The government in Afghanistan has unilaterally initiated a process of releasing hundreds of Taliban prisoners, a move being hailed both by the insurgent group and the United States amid a renewed push for finding a political settlement to the deadly Afghan war.
Last week, President Ashraf Ghani had ordered nearly 900 prisoners to be freed within the next two months in a goodwill gesture. Officials asserted that most of the detainees are Taliban fighters and dozens of them have since been set free.
No official figures were immediately available, but Afghan media reported authorities would have released around 300 prisoners by the end of Tuesday.
A Taliban statement confirmed its prisoners are being set free from different Afghan jails, calling it a “positive step” and urging the government to continue the process.
The insurgent group, however, asserted only 261 Taliban members were on the list of detainees President Ghani has promised to release. The rest, it said, are non-combatants and were rounded up by local forces and their American partners allegedly during night raids against civilian homes.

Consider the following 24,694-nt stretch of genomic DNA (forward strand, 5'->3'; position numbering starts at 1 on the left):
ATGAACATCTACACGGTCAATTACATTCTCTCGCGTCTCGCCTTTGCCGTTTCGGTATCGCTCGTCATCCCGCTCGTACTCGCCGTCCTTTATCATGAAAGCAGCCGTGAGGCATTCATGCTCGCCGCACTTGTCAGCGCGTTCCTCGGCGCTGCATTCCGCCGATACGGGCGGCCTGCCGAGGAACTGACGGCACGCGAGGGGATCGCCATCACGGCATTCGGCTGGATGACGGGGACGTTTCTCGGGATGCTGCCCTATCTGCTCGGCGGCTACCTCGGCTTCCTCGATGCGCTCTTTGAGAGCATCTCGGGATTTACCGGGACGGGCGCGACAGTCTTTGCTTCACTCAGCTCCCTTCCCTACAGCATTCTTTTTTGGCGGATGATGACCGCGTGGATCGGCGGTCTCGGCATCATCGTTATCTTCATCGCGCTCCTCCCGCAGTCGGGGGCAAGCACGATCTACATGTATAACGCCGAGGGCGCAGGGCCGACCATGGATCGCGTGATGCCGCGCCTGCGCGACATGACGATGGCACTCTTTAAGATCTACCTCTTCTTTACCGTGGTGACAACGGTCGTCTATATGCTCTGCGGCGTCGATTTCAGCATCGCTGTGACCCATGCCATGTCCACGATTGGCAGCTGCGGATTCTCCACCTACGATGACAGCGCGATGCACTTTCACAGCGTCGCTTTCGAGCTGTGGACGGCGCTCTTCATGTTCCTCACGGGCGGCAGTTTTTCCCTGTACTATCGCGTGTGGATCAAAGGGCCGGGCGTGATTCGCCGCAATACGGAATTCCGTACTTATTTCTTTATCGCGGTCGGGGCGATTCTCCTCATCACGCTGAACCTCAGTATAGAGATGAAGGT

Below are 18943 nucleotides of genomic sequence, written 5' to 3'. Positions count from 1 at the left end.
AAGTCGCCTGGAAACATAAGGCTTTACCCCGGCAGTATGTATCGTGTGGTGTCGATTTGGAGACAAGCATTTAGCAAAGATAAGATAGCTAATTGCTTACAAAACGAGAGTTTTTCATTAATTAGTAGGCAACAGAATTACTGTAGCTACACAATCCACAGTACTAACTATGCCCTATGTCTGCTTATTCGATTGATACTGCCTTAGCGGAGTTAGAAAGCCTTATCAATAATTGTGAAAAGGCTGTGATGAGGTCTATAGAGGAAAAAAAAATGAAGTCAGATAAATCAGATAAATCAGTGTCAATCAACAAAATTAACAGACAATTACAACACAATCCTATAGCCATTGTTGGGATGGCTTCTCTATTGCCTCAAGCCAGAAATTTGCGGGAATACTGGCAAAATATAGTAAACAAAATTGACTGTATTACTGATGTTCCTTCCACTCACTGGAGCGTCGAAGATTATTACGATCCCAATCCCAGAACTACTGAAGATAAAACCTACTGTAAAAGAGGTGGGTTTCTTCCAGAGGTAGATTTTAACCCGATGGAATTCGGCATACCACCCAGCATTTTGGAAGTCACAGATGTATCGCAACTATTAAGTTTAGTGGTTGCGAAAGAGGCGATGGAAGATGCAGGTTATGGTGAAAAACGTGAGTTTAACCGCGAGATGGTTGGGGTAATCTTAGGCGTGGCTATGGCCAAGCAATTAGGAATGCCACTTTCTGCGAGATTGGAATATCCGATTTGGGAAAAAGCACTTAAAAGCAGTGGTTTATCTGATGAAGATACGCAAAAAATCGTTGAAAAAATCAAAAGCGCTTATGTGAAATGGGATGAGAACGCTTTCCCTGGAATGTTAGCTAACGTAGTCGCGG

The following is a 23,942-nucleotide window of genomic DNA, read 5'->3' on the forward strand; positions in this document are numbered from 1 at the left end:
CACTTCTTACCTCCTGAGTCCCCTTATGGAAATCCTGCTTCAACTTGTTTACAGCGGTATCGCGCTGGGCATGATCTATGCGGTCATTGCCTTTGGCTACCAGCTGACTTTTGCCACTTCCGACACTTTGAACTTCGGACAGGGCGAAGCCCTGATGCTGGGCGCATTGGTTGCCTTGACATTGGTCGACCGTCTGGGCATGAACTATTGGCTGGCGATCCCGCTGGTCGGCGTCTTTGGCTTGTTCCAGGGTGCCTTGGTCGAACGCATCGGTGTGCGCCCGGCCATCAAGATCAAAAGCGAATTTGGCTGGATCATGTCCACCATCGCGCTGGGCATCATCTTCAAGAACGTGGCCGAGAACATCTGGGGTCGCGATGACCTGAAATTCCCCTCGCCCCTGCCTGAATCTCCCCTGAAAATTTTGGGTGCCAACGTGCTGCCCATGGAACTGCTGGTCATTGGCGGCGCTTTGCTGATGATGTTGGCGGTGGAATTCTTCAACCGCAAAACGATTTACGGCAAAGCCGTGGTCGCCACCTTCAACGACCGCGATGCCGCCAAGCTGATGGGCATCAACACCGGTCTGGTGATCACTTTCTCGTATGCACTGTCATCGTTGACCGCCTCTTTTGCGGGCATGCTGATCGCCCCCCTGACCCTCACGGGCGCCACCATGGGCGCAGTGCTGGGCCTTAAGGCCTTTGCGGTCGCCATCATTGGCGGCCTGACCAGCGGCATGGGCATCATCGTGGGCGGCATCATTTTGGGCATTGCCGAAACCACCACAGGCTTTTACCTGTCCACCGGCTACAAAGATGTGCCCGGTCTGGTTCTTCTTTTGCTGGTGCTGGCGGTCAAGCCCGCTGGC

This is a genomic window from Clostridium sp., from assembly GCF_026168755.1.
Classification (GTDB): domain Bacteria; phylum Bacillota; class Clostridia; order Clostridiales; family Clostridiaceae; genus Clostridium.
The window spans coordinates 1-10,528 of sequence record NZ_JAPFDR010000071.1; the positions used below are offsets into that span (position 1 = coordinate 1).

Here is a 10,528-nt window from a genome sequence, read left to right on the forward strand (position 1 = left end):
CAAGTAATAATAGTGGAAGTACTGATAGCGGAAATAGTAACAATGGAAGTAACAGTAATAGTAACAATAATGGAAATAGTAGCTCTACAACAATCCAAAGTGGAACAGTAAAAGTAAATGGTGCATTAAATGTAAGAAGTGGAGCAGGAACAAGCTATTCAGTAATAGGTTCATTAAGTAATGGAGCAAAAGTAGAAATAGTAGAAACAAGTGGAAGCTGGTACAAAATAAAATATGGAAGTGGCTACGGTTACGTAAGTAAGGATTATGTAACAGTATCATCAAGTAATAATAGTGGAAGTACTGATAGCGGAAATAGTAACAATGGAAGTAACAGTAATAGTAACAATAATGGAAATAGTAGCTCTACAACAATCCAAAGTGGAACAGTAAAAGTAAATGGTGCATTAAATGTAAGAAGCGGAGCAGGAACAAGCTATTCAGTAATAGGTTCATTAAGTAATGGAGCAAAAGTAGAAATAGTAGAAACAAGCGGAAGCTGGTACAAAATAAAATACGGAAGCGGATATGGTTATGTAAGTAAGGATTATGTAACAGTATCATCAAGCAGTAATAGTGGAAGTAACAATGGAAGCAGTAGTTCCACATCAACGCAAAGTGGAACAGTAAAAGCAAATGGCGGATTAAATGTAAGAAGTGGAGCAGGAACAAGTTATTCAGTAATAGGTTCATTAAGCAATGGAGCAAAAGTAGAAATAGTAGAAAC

U.S ambassador to Afghanistan Johan Bass welcomed the releasing of insurgent prisoners by Kabul, saying it would improve “the climate for a political settlement” to the conflict. “Lasting peace will be rooted in reconciliation and forgiveness by all,” Bass tweeted Tuesday.
The ambassador, however, criticized the Taliban for not releasing government prisoners. He praised Afghan security forces for freeing hundreds of detainees in recent raids against insurgent-run jails.
U.S. and Taliban negotiators are scheduled to hold another round of peace talks in Qatar later this month, but the dialogue process has failed to persuade the insurgents to cease hostilities and engage in intra-Afghan talks to find a lasting solution to the conflict.